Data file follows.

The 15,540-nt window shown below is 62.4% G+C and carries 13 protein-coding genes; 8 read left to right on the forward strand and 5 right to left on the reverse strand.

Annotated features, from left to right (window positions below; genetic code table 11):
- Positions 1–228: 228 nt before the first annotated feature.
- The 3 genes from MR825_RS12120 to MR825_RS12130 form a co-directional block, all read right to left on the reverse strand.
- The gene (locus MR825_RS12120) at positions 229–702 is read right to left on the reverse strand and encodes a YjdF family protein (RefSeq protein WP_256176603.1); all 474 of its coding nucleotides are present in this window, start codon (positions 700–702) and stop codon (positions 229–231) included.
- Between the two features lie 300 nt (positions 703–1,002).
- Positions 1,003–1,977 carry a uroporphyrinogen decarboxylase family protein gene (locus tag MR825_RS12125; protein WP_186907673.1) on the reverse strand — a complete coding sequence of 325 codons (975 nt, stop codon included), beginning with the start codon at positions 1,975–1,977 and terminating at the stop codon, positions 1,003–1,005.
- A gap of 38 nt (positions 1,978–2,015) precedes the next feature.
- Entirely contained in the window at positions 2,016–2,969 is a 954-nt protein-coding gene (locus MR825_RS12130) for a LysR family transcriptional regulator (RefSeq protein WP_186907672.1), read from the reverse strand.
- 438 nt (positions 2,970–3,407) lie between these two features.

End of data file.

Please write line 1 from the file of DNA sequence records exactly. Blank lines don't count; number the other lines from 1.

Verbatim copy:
The 15,540-nt window shown below is 62.4% G+C and carries 13 protein-coding genes; 8 read left to right on the forward strand and 5 right to left on the reverse strand.